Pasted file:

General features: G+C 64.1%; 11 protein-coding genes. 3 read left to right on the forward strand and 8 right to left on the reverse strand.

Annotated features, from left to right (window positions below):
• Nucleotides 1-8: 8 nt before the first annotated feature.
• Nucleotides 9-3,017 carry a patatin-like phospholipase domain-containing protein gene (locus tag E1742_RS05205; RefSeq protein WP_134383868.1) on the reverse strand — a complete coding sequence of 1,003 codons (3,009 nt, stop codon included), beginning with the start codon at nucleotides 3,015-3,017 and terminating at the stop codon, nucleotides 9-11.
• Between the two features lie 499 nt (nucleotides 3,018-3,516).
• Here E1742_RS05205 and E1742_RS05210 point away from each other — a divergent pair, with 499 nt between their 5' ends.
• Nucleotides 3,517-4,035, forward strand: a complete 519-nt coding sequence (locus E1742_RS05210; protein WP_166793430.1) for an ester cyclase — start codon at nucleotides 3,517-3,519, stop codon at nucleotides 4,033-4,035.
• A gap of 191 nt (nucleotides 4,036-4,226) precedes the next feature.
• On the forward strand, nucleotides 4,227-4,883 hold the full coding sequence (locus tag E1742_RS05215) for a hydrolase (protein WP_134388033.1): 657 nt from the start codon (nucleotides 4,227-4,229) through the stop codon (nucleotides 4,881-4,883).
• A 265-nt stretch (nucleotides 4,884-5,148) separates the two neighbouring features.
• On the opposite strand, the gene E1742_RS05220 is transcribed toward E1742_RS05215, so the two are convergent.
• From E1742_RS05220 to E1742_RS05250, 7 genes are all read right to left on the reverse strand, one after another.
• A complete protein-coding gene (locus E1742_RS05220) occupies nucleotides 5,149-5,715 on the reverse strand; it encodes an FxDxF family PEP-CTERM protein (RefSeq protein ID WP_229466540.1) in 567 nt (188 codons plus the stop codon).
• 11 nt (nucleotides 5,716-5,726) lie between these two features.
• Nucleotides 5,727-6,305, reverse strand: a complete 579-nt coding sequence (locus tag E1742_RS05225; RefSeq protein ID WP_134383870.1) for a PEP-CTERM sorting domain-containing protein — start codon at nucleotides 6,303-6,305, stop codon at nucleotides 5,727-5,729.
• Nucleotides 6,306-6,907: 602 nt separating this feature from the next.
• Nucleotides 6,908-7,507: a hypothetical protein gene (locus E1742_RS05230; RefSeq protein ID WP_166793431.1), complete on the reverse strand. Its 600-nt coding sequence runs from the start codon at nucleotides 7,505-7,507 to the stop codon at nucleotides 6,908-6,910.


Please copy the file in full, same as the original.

General features: G+C 64.1%; 11 protein-coding genes. 3 read left to right on the forward strand and 8 right to left on the reverse strand.

Annotated features, from left to right (window positions below):
• Nucleotides 1-8: 8 nt before the first annotated feature.
• Nucleotides 9-3,017 carry a patatin-like phospholipase domain-containing protein gene (locus tag E1742_RS05205; RefSeq protein WP_134383868.1) on the reverse strand — a complete coding sequence of 1,003 codons (3,009 nt, stop codon included), beginning with the start codon at nucleotides 3,015-3,017 and terminating at the stop codon, nucleotides 9-11.
• Between the two features lie 499 nt (nucleotides 3,018-3,516).
• Here E1742_RS05205 and E1742_RS05210 point away from each other — a divergent pair, with 499 nt between their 5' ends.
• Nucleotides 3,517-4,035, forward strand: a complete 519-nt coding sequence (locus E1742_RS05210; protein WP_166793430.1) for an ester cyclase — start codon at nucleotides 3,517-3,519, stop codon at nucleotides 4,033-4,035.
• A gap of 191 nt (nucleotides 4,036-4,226) precedes the next feature.
• On the forward strand, nucleotides 4,227-4,883 hold the full coding sequence (locus tag E1742_RS05215) for a hydrolase (protein WP_134388033.1): 657 nt from the start codon (nucleotides 4,227-4,229) through the stop codon (nucleotides 4,881-4,883).
• A 265-nt stretch (nucleotides 4,884-5,148) separates the two neighbouring features.
• On the opposite strand, the gene E1742_RS05220 is transcribed toward E1742_RS05215, so the two are convergent.
• From E1742_RS05220 to E1742_RS05250, 7 genes are all read right to left on the reverse strand, one after another.
• A complete protein-coding gene (locus E1742_RS05220) occupies nucleotides 5,149-5,715 on the reverse strand; it encodes an FxDxF family PEP-CTERM protein (RefSeq protein ID WP_229466540.1) in 567 nt (188 codons plus the stop codon).
• 11 nt (nucleotides 5,716-5,726) lie between these two features.
• Nucleotides 5,727-6,305, reverse strand: a complete 579-nt coding sequence (locus tag E1742_RS05225; RefSeq protein ID WP_134383870.1) for a PEP-CTERM sorting domain-containing protein — start codon at nucleotides 6,303-6,305, stop codon at nucleotides 5,727-5,729.
• Nucleotides 6,306-6,907: 602 nt separating this feature from the next.
• Nucleotides 6,908-7,507: a hypothetical protein gene (locus E1742_RS05230; RefSeq protein ID WP_166793431.1), complete on the reverse strand. Its 600-nt coding sequence runs from the start codon at nucleotides 7,505-7,507 to the stop codon at nucleotides 6,908-6,910.